Michigan Gov Gretchen Whitmer was 'moved around' as FBI tracked militia 'plot'
Michigan's governor was kept updated about a plot to abduct her and was moved around as the FBI tracked her would-be kidnappers, the US state's attorney general has revealed.
On Thursday the FBI said it had thwarted the plot by alleged militiamen who planned to hold a "treason trial" for Governor Gretchen Whitmer.
A total of 13 men have been charged.
Strict measures against coronavirus in Michigan have made Governor Whitmer a target for Covid-19 sceptics.
On Friday Attorney General Dana Nessel told CBS news: "At times, she and her family had been moved around as a result of activities that law enforcement was aware of."
Ms Nessel said the Democratic governor had been kept updated about the investigation in recent months.
The suspects came close enough to executing their plan that police had to move in "before anybody lost their lives", she added.
What were they allegedly planning?
According to a sworn FBI affidavit released on Thursday, an undercover source attended a June meeting in Ohio, where a group of Michigan-based militia members discussed overthrowing state governments "that they believed were violating the US Constitution".
In one video, a suspect denounced the state's role in deciding when to reopen gyms during the coronavirus lockdown.
The men met in a basement that was accessed by a trapdoor hidden under a rug, investigators said.
Six men - five from Michigan and one from Delaware - are accused in federal court of plotting the kidnap.
These six were named as Adam Fox, Barry Croft, Kaleb Franks, Daniel Harris, Brandon Casert and Ty Garbin. Mr Garbin's residence, in a trailer park, was raided by authorities on Wednesday.
The other seven face charges of terrorism and gang-related offences in state court in connection with the alleged abduction plot.
They are Paul Bellar, Shawn Fix, Eric Molitor, Michael Null, William Null, Pete Musico and Joseph Morrison.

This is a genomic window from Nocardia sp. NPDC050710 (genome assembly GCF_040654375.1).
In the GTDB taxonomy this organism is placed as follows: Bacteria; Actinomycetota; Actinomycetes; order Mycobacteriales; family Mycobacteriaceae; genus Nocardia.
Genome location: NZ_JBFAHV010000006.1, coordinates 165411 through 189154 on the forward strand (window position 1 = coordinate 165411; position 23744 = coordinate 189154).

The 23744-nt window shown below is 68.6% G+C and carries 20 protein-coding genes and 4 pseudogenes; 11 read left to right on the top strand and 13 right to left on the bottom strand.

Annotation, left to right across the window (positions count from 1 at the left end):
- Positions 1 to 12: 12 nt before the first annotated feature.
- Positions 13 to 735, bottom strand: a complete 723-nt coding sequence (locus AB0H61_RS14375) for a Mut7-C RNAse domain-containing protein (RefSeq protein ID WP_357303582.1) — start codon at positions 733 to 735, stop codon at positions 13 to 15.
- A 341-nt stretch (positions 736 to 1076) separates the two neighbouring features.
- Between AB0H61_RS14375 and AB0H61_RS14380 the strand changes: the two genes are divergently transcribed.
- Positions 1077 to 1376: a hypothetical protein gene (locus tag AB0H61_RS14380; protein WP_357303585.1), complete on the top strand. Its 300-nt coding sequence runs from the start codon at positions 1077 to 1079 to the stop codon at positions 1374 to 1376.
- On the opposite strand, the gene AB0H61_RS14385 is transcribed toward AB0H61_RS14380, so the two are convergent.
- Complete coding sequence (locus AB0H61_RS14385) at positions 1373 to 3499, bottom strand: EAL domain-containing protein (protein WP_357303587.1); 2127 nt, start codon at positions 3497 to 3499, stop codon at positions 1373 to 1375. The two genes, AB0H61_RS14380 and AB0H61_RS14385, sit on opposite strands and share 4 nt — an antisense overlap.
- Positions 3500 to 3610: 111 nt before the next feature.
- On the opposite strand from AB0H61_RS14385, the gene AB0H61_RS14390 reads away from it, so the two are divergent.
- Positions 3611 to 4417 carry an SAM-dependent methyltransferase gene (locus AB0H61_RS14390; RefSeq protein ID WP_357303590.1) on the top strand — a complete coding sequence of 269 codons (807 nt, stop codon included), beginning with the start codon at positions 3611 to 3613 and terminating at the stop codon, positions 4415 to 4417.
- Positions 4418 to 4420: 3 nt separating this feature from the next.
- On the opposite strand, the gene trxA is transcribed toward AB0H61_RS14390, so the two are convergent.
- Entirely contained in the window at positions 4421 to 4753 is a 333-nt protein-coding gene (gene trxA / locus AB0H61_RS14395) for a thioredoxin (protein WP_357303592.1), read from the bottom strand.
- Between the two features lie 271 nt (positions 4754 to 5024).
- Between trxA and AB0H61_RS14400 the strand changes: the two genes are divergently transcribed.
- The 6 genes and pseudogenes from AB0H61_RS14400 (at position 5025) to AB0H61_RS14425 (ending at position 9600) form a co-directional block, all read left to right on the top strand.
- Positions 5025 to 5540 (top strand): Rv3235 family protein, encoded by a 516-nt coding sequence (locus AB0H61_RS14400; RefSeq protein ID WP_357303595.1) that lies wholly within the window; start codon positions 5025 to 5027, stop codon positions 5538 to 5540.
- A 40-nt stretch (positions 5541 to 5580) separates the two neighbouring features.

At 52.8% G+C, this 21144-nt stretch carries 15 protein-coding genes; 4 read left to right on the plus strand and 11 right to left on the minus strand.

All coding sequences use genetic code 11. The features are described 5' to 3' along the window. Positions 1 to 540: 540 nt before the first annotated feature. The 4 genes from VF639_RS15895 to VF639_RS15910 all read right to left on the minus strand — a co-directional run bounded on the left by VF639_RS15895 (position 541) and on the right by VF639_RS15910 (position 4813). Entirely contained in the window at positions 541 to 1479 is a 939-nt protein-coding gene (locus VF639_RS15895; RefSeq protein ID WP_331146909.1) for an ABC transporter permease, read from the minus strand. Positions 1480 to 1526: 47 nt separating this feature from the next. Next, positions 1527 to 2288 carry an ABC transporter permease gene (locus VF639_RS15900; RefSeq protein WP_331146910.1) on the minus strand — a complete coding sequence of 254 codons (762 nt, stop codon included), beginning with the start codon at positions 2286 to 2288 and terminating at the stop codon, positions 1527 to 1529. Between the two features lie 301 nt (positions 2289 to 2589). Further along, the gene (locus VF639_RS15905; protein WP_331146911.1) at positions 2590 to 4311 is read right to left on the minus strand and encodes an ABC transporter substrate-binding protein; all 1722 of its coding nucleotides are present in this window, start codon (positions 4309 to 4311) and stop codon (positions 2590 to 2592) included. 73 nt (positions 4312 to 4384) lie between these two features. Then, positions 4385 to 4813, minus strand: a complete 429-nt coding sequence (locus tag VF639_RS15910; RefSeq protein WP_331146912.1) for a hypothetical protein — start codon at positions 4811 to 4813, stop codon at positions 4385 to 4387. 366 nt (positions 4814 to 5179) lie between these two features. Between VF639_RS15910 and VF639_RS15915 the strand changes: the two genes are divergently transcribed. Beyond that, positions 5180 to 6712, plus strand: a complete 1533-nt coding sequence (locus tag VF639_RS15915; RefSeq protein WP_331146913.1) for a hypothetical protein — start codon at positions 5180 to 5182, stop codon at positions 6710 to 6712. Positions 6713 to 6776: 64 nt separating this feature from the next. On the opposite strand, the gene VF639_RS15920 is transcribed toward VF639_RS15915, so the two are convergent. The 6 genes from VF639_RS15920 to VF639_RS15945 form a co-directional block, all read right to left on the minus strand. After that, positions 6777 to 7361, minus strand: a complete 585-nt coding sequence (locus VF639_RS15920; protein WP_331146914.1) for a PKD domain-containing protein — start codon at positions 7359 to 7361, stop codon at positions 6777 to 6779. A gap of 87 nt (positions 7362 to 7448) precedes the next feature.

The group wished to gather about "200 men" to storm the capitol building and take hostages, including the governor. They hoped to enact their plan before the November presidential election. If that failed, they planned to attack the governor at her home, officials said.
Social media's Boogaloo problem
It's been reported that these men have links to a militia group called the Boogaloo Bois. This is a movement that has grown online.
It's actually quite hard to describe the motives of the group. It's not "right-wing" in a traditional sense. Members of the movement are vehemently against law enforcement - some have been arrested for killing police officers.
Broadly speaking, they are extremist libertarians - think Timothy McVeigh, the Oklahoma City bomber, but with guns.
The term "Boogaloo" is usually a reference to a civil war. They have an entrenched hatred of big government - confusingly they are also often pro-Trump, though not exclusively. Hence why their ire is often focused on state rather than federal government.
Social media took a long time to act on Boogaloo. Facebook removed a number of Boogaloo groups in June - including the group that these men were allegedly part of. I showed TikTok of a series of Boogaloo videos that were on its platform back in July. Even now it's very easy to find Boogaloo videos on social media - the hashtags they use often change so it's hard to keep up.
This story shows how important it is to monitor social media platforms for extremist content - before it leads to violence.
What has the governor said?
In a news conference on Thursday, the governor tied the plot against her to the rhetoric of President Donald Trump, who she said had spent months "stoking distrust, fomenting anger and giving comfort to those who spread fear and hatred and division".
According to social media posts cited by US media, some of the suspects have previously expressed support for Mr Trump, though one of the militiamen had called the president "a tyrant", adding "every single person that works for government is your enemy, dude".
In April, Mr Trump had backed anti-lockdown protesters, tweeting "LIBERATE MICHIGAN". A month later, armed protesters opposed to the lockdown stormed the state capitol.
Michigan's attorney general confirmed on Thursday that two men photographed at that May protest are among the arrested plot suspects.
On Thursday night, Mr Trump, a Republican, sought to take credit for federal investigators eliminating the alleged threat to the governor.
"Rather than say thank you, she calls me a White Supremacist - while Biden and Democrats refuse to condemn Antifa, Anarchists, Looters and Mobs that burn down Democrat run cities," he tweeted.
Michigan could prove pivotal in the outcome of next month's US presidential election.
Joe Biden, the Democratic White House challenger to Mr Trump, condemned militias as "a genuine threat" and said Mr Trump's "liberate" tweet encouraged militias. "The words of a president matter," he said, adding: "Why can't the president just say stop, stop, stop, stop?"
Numerous violent incidents have been linked to citizen militia groups across the US in recent years.
Adherents, who are often white men, sometimes brandish weapons during protests. The Department of Homeland Security warned this week in an annual report that violent white supremacy was the "most persistent and lethal threat in the homeland".